Diane Krasnewich

Managing Member of TTDK, LLC

Diane Krasnewich has taught mathematics at Muskegon Community College for over 31 years. She earned her bachelor’s degree from Oakland University and master’s degree from the University of Michigan. Diane has done statistical consulting on and proofreading of a variety of projects, including master’s theses and doctoral dissertations. She has also co-authored five editions of an introductory computer textbook.

Diane Krasnewich Professional Résumé

E-Mail: Diane.Krasnewich@ttdk.com

Diane's current areas of interest:

Statistical Consulting

Statistics is one of the most widely used and misunderstood of mathematics topics. I enjoy helping people to understand and interpret statistics. This is especially true for folks who wish to design a good survey or those who are faced with more data than they can handle.

Although it is very important to decide ahead of time (a priori) what data should be collected and how it will be analyzed, many situations arise where that is not possible. For example, a graduate student may need to work with data collected by others or a businessperson used a survey that may not have been properly designed. I find this type of “recovery” (or desperation) statistics challenging and certainly educational for both me and my client.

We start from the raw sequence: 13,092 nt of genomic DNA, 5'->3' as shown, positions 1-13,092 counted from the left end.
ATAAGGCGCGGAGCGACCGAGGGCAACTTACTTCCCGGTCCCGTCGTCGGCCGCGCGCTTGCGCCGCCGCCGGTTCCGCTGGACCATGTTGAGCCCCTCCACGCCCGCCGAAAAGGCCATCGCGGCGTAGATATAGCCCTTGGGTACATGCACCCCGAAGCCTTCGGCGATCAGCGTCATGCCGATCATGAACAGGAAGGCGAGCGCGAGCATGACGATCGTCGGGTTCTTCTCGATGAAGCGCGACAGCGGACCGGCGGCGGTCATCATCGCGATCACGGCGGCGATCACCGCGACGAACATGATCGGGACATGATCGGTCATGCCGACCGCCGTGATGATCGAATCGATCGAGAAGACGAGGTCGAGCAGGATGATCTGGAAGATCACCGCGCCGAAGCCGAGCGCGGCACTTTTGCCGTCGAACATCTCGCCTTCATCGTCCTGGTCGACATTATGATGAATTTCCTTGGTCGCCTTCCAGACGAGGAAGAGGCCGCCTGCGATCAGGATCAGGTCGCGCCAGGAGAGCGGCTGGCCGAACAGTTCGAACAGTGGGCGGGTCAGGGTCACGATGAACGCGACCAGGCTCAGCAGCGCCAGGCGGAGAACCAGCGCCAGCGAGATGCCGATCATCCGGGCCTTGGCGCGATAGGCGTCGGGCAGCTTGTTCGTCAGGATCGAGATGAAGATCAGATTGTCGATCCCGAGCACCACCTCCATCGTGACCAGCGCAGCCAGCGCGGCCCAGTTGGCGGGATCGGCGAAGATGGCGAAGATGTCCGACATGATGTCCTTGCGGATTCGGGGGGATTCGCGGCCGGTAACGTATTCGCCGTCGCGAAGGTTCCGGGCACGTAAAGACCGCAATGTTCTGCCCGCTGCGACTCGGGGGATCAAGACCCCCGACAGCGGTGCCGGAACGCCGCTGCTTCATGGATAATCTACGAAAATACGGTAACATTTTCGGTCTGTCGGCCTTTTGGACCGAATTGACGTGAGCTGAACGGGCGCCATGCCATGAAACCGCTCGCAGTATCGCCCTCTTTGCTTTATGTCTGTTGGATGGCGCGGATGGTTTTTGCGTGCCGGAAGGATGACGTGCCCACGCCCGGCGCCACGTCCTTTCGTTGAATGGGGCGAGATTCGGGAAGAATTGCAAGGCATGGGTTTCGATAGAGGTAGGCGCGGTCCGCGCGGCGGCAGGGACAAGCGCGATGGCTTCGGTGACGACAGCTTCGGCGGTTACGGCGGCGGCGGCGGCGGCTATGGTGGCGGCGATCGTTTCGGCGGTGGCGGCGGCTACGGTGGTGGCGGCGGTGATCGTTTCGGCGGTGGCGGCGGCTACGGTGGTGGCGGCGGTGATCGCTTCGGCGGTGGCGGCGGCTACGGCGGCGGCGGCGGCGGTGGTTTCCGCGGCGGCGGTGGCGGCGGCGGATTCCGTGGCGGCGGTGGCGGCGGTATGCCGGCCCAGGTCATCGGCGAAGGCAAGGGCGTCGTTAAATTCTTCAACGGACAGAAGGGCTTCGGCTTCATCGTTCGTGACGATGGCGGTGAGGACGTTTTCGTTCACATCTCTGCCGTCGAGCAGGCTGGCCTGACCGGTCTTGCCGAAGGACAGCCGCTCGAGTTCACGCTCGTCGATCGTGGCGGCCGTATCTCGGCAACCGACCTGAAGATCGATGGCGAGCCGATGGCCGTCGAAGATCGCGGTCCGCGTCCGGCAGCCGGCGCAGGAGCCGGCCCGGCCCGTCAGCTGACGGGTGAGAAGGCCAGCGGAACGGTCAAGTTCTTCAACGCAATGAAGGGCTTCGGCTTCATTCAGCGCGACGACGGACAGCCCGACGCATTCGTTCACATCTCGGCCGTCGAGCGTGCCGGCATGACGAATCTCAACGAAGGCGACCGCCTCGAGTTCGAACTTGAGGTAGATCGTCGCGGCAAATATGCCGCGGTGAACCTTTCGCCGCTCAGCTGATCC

Over the years I have edited a variety of theses, dissertations, institutional reports, and manuscripts. As an author, I am aware that you can spell check and reread something many times and still miss errors that may be obvious to others. As a mathematics instructor, I am sensitive to the use of proper symbols and terminology to communicate exactly what is intended.

Instructional Materials Design

Technology has certainly made creating good teaching materials easier. Today’s materials need to be clear, symbolically correct, and adaptable to a variety of media. Organizing mathematical material into patterns that students can understand is an important part of teaching to me. Better yet is when you can facilitate the students’ own organization and applications of the mathematics they need to know.

I am a firm believer in open source materials. There is no need for someone to reinvent a teaching handout if an existing one can be modified. To this end, I have included on this website links to my handouts for a variety of classes. Some may be text dependent, but all can be modified. Use them as you wish and let me know your comments.

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